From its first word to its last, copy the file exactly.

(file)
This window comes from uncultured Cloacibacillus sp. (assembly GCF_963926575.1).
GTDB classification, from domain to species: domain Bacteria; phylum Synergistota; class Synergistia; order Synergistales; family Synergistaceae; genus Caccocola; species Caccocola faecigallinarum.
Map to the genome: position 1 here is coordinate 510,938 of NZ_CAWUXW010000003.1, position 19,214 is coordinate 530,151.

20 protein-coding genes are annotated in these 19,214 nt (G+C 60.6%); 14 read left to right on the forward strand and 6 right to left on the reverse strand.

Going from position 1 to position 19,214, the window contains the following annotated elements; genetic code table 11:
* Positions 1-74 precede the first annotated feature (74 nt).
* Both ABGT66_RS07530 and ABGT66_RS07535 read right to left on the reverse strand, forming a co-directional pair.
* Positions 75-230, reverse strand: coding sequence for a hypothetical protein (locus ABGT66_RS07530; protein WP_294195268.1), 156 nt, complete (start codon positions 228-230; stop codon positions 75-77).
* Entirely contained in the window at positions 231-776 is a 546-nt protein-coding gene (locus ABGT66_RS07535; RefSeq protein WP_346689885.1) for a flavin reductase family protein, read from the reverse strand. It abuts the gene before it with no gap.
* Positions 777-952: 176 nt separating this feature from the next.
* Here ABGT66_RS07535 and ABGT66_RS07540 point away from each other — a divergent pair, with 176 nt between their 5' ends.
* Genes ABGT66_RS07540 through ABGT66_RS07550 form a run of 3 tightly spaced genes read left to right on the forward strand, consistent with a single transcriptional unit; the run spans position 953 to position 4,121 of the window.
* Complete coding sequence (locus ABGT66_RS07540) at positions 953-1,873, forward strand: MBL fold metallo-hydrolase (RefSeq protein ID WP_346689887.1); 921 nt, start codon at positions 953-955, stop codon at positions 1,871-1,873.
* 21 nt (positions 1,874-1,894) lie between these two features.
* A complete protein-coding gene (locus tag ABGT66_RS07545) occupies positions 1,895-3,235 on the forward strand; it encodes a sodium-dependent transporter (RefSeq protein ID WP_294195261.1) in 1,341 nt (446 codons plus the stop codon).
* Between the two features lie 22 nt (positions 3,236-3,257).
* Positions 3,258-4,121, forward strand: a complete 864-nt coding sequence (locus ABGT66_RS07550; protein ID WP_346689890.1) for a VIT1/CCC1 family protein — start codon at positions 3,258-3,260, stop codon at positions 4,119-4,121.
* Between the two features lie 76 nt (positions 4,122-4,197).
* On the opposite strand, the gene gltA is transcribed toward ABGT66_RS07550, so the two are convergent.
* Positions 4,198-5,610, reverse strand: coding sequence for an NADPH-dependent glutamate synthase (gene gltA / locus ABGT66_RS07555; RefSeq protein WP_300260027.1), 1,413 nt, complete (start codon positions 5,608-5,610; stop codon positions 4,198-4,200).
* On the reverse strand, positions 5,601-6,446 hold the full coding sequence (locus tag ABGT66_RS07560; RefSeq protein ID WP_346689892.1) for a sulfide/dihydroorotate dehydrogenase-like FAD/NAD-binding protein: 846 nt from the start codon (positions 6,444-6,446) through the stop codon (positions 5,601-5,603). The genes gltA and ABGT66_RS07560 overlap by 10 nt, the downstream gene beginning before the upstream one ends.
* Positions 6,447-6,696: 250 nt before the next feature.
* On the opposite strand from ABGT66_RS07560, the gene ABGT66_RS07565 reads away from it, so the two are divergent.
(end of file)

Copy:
This window comes from uncultured Cloacibacillus sp. (assembly GCF_963926575.1).
GTDB classification, from domain to species: domain Bacteria; phylum Synergistota; class Synergistia; order Synergistales; family Synergistaceae; genus Caccocola; species Caccocola faecigallinarum.
Map to the genome: position 1 here is coordinate 510,938 of NZ_CAWUXW010000003.1, position 19,214 is coordinate 530,151.

20 protein-coding genes are annotated in these 19,214 nt (G+C 60.6%); 14 read left to right on the forward strand and 6 right to left on the reverse strand.

Going from position 1 to position 19,214, the window contains the following annotated elements; genetic code table 11:
* Positions 1-74 precede the first annotated feature (74 nt).
* Both ABGT66_RS07530 and ABGT66_RS07535 read right to left on the reverse strand, forming a co-directional pair.
* Positions 75-230, reverse strand: coding sequence for a hypothetical protein (locus ABGT66_RS07530; protein WP_294195268.1), 156 nt, complete (start codon positions 228-230; stop codon positions 75-77).
* Entirely contained in the window at positions 231-776 is a 546-nt protein-coding gene (locus ABGT66_RS07535; RefSeq protein WP_346689885.1) for a flavin reductase family protein, read from the reverse strand. It abuts the gene before it with no gap.
* Positions 777-952: 176 nt separating this feature from the next.
* Here ABGT66_RS07535 and ABGT66_RS07540 point away from each other — a divergent pair, with 176 nt between their 5' ends.
* Genes ABGT66_RS07540 through ABGT66_RS07550 form a run of 3 tightly spaced genes read left to right on the forward strand, consistent with a single transcriptional unit; the run spans position 953 to position 4,121 of the window.
* Complete coding sequence (locus ABGT66_RS07540) at positions 953-1,873, forward strand: MBL fold metallo-hydrolase (RefSeq protein ID WP_346689887.1); 921 nt, start codon at positions 953-955, stop codon at positions 1,871-1,873.
* 21 nt (positions 1,874-1,894) lie between these two features.
* A complete protein-coding gene (locus tag ABGT66_RS07545) occupies positions 1,895-3,235 on the forward strand; it encodes a sodium-dependent transporter (RefSeq protein ID WP_294195261.1) in 1,341 nt (446 codons plus the stop codon).
* Between the two features lie 22 nt (positions 3,236-3,257).
* Positions 3,258-4,121, forward strand: a complete 864-nt coding sequence (locus ABGT66_RS07550; protein ID WP_346689890.1) for a VIT1/CCC1 family protein — start codon at positions 3,258-3,260, stop codon at positions 4,119-4,121.
* Between the two features lie 76 nt (positions 4,122-4,197).
* On the opposite strand, the gene gltA is transcribed toward ABGT66_RS07550, so the two are convergent.
* Positions 4,198-5,610, reverse strand: coding sequence for an NADPH-dependent glutamate synthase (gene gltA / locus ABGT66_RS07555; RefSeq protein WP_300260027.1), 1,413 nt, complete (start codon positions 5,608-5,610; stop codon positions 4,198-4,200).
* On the reverse strand, positions 5,601-6,446 hold the full coding sequence (locus tag ABGT66_RS07560; RefSeq protein ID WP_346689892.1) for a sulfide/dihydroorotate dehydrogenase-like FAD/NAD-binding protein: 846 nt from the start codon (positions 6,444-6,446) through the stop codon (positions 5,601-5,603). The genes gltA and ABGT66_RS07560 overlap by 10 nt, the downstream gene beginning before the upstream one ends.
* Positions 6,447-6,696: 250 nt before the next feature.
* On the opposite strand from ABGT66_RS07560, the gene ABGT66_RS07565 reads away from it, so the two are divergent.